The universal scheme relating to deferred payments for residential care will be mandatory but local authorities will also be able to offer deferred payments for other types of social care too.

The concept of deferred payments is not new as there are some local authorities that already offer such arrangements. But it is not mandatory and in practice not very many service users have the option available to them. One of the reasons for this is that local authorities are not able to charge interest on the deferred fees or recover their administrative costs. Under the new provisions, local authorities will be able to charge interest and administrative costs. It is hoped that this will make it easier for them to offer deferred payments for the full spectrum of social care services.

Personal budgets and direct payments - another step towards autonomy

Successive governments have been keen on the idea that individuals in need of social care and support should have greater autonomy in determining how money allocated to the meeting of their needs is spent.

To date this has been reflected in government policy and guidance to local authorities, but it is now to have legal force for the first time.

Under the Draft Bill, every care and support plan produced by a local authority will be required to include a personal budget. This is effectively a statement that sets out the amount assessed by the local authority as the costs of meeting the user's needs together with the amount (if any) which the user is required to pay (as informed by the financial assessment) and that which the local authority itself must pay.

Where a personal budget provides for an amount to be paid by the local authority, that amount must, subject to certain exceptions which may be set out in regulations, be paid by way of a direct payment in cases where the service user requests direct payment (either to him/her or to a nominated person) or where an authorised person makes that request.

In both cases the local authority must make the direct payment if certain conditions are satisfied. The conditions relate primarily to the ability of the service user/nominated person to receive and manage the direct payment and to the authority being satisfied that making such payments is an appropriate way to meet the needs of the service user.

A direct payment must be used for meeting the needs specified in the care and support plan. Local authorities will be empowered to stop making direct payments and require a service user to repay some or all of the payment if it is not used to meet those needs.

Continuity of care - service users moving area with minimum disruption

Moving from one local authority to another can cause disruption in the level and type of social care services provided to users.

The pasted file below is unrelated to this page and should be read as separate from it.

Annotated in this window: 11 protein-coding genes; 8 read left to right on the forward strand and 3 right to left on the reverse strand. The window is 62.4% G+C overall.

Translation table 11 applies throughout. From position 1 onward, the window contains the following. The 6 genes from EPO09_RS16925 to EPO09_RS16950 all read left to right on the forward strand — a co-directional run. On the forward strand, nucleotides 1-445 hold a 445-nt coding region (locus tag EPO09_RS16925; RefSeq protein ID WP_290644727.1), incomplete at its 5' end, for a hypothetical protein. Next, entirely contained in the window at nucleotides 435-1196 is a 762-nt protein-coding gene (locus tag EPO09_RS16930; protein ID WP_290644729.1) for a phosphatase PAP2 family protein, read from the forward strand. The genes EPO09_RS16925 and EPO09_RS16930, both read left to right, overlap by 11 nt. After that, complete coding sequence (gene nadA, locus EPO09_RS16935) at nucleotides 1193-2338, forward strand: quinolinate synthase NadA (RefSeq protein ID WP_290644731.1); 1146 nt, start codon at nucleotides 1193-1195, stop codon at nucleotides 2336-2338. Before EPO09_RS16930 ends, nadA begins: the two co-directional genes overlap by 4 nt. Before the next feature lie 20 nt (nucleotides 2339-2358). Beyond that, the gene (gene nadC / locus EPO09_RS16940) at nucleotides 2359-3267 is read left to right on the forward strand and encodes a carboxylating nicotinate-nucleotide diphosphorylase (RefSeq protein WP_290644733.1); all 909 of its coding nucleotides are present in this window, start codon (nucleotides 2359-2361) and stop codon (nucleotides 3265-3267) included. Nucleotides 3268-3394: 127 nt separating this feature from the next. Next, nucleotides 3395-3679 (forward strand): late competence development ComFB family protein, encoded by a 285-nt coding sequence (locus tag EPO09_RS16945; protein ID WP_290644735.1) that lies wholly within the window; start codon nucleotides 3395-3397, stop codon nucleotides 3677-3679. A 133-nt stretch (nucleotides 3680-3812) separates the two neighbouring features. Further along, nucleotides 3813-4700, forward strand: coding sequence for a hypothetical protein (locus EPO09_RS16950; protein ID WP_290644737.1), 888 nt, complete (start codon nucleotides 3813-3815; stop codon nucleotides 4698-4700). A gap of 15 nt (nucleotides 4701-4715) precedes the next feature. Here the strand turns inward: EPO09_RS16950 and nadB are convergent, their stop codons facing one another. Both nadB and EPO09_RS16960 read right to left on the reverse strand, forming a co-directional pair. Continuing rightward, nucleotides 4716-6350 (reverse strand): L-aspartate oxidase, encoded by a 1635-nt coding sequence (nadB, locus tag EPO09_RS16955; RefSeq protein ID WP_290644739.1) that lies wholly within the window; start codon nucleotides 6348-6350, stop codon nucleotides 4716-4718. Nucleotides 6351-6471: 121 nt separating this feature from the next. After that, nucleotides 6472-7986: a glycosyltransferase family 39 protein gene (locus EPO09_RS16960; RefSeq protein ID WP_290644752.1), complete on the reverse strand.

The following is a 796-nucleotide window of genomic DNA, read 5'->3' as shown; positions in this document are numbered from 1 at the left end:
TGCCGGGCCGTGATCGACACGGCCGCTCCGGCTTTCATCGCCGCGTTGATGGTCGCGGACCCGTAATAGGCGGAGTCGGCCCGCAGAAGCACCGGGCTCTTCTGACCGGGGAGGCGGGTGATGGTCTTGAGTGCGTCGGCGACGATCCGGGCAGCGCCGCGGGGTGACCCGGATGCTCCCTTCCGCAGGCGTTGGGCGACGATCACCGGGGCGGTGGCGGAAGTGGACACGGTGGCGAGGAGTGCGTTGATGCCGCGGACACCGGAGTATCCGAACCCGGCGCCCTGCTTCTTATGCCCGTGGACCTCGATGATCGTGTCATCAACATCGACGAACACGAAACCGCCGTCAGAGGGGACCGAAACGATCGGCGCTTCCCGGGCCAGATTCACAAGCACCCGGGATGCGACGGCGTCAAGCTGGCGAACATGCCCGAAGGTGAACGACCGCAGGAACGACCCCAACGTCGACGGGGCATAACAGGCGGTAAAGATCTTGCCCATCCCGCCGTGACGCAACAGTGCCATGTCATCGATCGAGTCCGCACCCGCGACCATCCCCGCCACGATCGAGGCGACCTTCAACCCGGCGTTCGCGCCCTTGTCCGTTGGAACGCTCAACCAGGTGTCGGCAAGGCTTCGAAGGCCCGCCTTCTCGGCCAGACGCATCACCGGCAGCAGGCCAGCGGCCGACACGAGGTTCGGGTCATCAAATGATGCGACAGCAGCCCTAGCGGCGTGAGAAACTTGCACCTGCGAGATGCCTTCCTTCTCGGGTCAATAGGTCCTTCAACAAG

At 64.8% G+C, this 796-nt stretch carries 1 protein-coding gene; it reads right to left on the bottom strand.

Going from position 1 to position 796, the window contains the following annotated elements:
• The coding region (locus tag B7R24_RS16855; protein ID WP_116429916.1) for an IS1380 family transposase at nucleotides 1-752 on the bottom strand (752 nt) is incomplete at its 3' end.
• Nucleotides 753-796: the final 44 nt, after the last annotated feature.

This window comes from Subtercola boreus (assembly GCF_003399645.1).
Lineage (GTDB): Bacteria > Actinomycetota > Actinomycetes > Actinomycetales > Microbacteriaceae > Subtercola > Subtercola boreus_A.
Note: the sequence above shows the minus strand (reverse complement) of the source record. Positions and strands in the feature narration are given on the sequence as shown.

One way of addressing this is found in the changes to the eligibility framework. These should help to ensure that where service users move from one local authority to another, their needs will continue to fall within the eligibility criteria and therefore continue to be met. The new duties in relation to cooperation not only between local authorities but also with other partners (for example local NHS bodies and local policing bodies) should also help authorities to manage and overcome some of the obstacles that are faced by service users who move from one local authority area to another.

However, in addition, there is to be a specific obligation on a local authority receiving a service user moving into its area to ensure that there is continuity of care - the user's needs must continue, at least in the short term, to be met by it to the same extent that they were being met by his/her previous authority.

The proposal is that once a local authority is notified by a user that he/she is moving into that authority's area, it should undertake its own assessment of needs, but until that assessment is undertaken (or until any alternative arrangements required as a result of that assessment are put in place) the user's needs must continue to be met as if the user had not moved area.

Delegating social care functions - facilitating work with partner organisations

The Draft Bill also includes provisions that enable local authorities to authorise other bodies - e.g. partner organisations in the field of social care (whether commercial or in the third sector) - to exercise on their behalf many (though not all) of their adult social care and support functions.

Local authorities will be unable to delegate their functions which relate to co-operation, promoting integration with health services, imposing charges, making direct payments and safeguarding adults at risk of abuse or neglect. But the delegation of all other functions will in principle be possible.

At present local authorities are not (other than for the purposes of adult social work practice pilot schemes) in a position to delegate the exercise of their social care functions - although they could be in principle, if a Minister were to make an order under the Deregulation and Contracting Out Act 1994.

Although the Government has stated that provisions in the Draft Bill are in addition to and do not replace or supersede the provisions in the 1994 Act, going forward they will effectively negate the need for an order to be made under the Act and the process entailed in making such an order.

Next steps

The Draft Bill is out for consultation until 19 October 2012. It has also been presented to Parliament for pre-legislative scrutiny.

After consultation and pre-legislative scrutiny has taken place during Autumn/Winter 2012, the Bill will be introduced formally in Parliament. Although a specific timetable has not yet been set out for its introduction in Parliament, the target date for the introduction of the universal deferred payment arrangements and the minimum eligibility criteria is April 2015.